Europe Races To Finish Orion Service Module Construction Before Deadline

First Posted: May 23, 2016 04:00 AM EDT

The back end of the Orion spacecraft which is scheduled to make a significant demonstration flight around the Moon in 2018 has reportedly started to be assembled by the European industry. NASA's Orion is the next generation spacecraft that will be used to send astronauts to destinations farther than they have ever gone in space, such as asteroids and Mars.

The service module for space vehicle, provided by the European Space Agency (ESA), is being built by Germany's Airbus. The module will provide temperature control, power, propulsion, and means to carry air and water. The Orion is an enormous unit of hardware which is shaped like a cylinder, and measures four meters wide. The spacecraft will weigh 13 tons in flight configuration.

"What you see at the moment is just the primary structure, but over the coming months the empty space within it will be packed," said Philippe Deloo from ESA. "What needs to go in is the propulsion system, the power system, the thermal system, and the consumables storage - the items that deliver water and gas to the [Orion capsule]. All have to be integrated and verified to complete the vehicle."

Incidentally, this is one of the first instances when NASA has looked overseas for a key element needed for their astronaut transportation system. The main parts of Apollo, Gemini and Mercury were all built in the US. According to Jim Free, deputy associate administrator from NASA, Europe's role in completing the service module for Orion is a critical one at the moment, because the spacecraft won't be ready to take off without it. Airbus is hopeful of delivering the completed module by 2017, however the company has acknowledged that the timeframe is challenging.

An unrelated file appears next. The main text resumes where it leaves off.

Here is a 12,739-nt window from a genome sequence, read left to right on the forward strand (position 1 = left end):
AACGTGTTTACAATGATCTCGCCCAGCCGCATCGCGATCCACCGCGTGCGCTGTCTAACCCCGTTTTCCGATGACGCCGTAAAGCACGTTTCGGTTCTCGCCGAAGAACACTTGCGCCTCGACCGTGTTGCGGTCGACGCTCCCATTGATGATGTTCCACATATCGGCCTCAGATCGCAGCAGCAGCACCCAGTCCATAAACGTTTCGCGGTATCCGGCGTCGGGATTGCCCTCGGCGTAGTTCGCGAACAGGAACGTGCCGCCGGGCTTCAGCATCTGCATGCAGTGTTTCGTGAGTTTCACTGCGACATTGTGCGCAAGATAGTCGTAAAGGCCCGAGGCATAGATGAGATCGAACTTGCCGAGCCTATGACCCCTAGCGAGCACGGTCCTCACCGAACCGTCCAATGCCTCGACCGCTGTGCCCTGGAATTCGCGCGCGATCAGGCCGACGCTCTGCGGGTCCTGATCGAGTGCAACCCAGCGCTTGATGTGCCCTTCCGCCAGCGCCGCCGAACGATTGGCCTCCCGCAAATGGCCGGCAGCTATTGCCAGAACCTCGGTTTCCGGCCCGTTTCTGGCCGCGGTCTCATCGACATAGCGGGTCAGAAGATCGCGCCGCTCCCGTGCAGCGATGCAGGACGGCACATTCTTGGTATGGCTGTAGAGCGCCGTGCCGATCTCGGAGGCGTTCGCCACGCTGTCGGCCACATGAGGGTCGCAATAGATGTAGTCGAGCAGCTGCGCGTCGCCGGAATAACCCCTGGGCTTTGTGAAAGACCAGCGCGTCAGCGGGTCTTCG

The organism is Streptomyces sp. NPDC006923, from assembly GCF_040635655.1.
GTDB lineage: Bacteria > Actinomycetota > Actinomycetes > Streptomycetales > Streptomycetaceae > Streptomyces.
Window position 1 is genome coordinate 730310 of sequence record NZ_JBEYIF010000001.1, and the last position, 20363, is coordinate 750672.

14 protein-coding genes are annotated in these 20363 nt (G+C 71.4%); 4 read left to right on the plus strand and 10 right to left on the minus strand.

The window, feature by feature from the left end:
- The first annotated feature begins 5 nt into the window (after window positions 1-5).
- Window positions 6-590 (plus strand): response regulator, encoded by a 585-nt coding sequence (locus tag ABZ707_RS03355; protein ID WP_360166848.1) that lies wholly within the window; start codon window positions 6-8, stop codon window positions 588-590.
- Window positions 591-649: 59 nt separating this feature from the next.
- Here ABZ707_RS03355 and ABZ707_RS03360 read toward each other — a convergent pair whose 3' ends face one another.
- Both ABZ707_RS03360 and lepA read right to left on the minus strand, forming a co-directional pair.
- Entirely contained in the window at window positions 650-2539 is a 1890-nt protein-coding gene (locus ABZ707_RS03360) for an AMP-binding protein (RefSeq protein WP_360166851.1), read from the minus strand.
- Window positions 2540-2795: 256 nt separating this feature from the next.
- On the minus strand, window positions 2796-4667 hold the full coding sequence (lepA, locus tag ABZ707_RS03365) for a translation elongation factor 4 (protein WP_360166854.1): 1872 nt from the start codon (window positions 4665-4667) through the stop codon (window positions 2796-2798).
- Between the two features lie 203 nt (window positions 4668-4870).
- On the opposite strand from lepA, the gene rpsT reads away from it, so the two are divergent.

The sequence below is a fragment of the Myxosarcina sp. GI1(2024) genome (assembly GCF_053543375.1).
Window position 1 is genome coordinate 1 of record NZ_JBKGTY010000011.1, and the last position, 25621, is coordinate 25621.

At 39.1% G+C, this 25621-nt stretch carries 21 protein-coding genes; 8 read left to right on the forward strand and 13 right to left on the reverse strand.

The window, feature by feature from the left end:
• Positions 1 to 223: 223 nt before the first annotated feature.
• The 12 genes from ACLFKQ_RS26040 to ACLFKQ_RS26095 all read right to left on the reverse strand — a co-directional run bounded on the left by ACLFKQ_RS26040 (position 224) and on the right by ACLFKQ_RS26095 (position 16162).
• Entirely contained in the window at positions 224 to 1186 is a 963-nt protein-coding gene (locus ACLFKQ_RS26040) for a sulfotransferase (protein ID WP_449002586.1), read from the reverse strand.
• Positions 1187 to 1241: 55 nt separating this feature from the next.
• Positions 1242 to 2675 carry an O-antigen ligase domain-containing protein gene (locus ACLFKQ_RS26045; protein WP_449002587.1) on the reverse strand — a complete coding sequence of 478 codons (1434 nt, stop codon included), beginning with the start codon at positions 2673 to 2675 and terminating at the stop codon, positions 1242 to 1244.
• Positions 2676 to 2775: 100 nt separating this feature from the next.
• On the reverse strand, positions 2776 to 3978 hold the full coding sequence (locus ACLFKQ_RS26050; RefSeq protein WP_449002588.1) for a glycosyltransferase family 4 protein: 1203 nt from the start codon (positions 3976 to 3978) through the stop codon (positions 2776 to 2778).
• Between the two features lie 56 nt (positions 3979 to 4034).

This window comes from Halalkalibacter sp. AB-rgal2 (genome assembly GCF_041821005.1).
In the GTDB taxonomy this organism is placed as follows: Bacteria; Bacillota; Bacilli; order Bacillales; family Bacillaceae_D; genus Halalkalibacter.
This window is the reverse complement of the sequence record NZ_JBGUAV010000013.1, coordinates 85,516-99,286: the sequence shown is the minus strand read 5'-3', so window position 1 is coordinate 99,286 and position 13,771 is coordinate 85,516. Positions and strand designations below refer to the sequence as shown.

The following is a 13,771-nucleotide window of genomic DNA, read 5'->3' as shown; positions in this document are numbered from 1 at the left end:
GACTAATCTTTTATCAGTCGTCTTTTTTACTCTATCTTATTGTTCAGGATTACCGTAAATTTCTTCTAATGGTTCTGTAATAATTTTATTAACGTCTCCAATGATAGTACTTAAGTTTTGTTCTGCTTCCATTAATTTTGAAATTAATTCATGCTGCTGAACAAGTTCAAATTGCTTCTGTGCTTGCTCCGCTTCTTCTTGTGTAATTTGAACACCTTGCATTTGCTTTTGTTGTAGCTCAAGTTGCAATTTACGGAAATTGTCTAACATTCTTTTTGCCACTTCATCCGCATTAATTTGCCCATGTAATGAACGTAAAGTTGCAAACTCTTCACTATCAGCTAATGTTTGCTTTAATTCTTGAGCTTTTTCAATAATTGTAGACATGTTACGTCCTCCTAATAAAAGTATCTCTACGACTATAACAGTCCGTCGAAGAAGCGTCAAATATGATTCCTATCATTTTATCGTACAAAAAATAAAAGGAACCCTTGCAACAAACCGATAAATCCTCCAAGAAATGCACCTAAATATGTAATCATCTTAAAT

The pressure faced by Airbus can be viewed by the fact that even before the module has had its Critical Design Review (CDR) the final assemble is already proceeding. The CDR usually happens at the stage when all the final drawings are signed off, indicating that no more changes can be introduced. However, leader of the Airbus's service module project, Bart Reijnen, is comfortable with the present state of affairs. According to him, it is a viable way or Airbus wouldn't have done it, but he adds that the current schedule doesn't allow for any contingencies.  

At the moment, Europe is officially committed to making just the one module, however the member states of ESA will be asked in December to put the funds behind a second one. An industrial part in the service module will likely have to be found for the United Kingdom if the European participation becomes regular.

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